A year Moscow's invasion of Afghanistan the Kremlin shows no disposition to end the searing tragedy visited on the Afghan people or the colossal mistake that is becoming part of Soviet history. Eventually the Russians will have to extricate themselves from a morally and politically untenable position. In the name of all their anti-imperialist assertions of concern for the peoples of the world, they ought to count the cost of intransigently prolonging the agony.
For Russians at home the price of Afghanistan appears in something as mundane as less meat on the table, the result of the United States grain embargo along with a poor harvest. And the price appears in something as poignant as coffins coming home with the remains of Russians killed abroad, an unusual occurrence in recent years. According to US government information, there is no evidence so far that such domestic results of Afghanistan are causing enough popular pressure for the leaders to think they may have been wrong to mount the invasion that installed President Babrak Karmal last Dec. 27. But Moscow keeps some 85, 000 troops plus thousands of advisers in Afghanistan. The troops killed and wounded have reportedly reached some 5,000. Continued casualties could begin to have an effect on the Soviet public.
What is already said to concern Moscow is the all but universal international condemnation of the Afghanistan venture. It extends throughout those nonaligned nations that the Soviets would so much like to have at least a little aligned with them. And Russia's claimed ties with the Muslim world have become decidedly frayed with its continued subjugation of Afghanistan.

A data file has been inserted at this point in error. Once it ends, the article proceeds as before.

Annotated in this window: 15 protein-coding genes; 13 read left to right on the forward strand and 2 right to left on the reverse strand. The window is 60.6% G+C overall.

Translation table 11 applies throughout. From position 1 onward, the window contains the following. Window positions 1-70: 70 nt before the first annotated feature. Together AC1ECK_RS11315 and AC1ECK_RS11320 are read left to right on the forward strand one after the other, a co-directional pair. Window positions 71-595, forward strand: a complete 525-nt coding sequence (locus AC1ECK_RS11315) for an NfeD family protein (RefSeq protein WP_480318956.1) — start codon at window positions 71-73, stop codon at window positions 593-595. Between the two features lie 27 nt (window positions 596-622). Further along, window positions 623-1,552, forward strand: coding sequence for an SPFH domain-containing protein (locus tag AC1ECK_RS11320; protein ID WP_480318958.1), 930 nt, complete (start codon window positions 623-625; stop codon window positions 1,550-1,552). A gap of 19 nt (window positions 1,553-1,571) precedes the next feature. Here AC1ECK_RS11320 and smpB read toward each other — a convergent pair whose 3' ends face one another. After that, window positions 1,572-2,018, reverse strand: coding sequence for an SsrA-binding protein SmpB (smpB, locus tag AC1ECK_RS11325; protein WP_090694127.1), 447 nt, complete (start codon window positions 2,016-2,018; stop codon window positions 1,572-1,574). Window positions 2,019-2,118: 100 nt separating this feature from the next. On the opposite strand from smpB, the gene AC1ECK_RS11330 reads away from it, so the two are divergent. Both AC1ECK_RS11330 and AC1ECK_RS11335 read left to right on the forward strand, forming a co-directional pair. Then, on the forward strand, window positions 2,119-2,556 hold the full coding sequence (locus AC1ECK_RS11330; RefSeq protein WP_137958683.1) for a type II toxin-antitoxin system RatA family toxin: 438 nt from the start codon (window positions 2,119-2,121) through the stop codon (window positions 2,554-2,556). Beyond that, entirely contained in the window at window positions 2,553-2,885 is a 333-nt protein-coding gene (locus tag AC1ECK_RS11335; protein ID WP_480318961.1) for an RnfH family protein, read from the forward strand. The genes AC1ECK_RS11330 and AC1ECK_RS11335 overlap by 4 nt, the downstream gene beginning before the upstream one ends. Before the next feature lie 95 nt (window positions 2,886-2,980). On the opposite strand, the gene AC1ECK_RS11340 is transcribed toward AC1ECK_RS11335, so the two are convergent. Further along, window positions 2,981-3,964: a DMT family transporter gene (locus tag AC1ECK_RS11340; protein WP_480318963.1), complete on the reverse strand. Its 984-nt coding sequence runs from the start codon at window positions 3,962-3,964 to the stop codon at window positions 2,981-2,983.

A central irony is that Moscow had more likelihood of influencing Afghanistan in its favor when it was simply a powerful neighbor with a major hand in developing the Afghan economy. Then the Soviets were not hated as such. Even now it is not so much that they are Soviets as that they are outside invaders which has turned the nation against them. They might still be able to retrieve a relationship based on something besides military force if they were to respond to Afghan and world opinion and begin the withdrawal demanded on all sides.
As it is, many of the Afghan people are voting with their feet -- some 1.5 million having left their homeland for Pakistan or elsewhere. Far from diminishing, the refugee flow last month was the highest so far -- 104,000. (A few have been admitted to the US under the new refugee law.) And the effort of Afghan freedom fighters continues unabated. Indeed, the presence of the invaders has brought unfamiliar instances of unity among the warring tribes. Many of their weapons have been seized from the Soviets or obtained from defectors from the Afghanistan Army, which had already declined from 100,000 in uniform before the Soviets came and is now believed to be around 30,000.
Despite the appearance of getting into a Vietnam-like quagmire, Moscow refuses all serious discussion of political settlement. It sticks by hollow proposals to talk first about outside intervention -- by others! -- in Afghanistan. It will not meet with the designated committee of the Islamic Conference, let alone with the US or other Western parties.
What might world opinion be willing to accept? There would have to be some movement toward Soviet withdrawal and reestablishment of Afghanistan as an independent country with a government responsive to the people. In the absence of such movement, will the next anniversary of the invasion see a world a little more tired, a little more willing to accomodate Soviet aggression? That would be an indictment of the world. We know the Afghanistan people, to their credit, will not be so accomodating.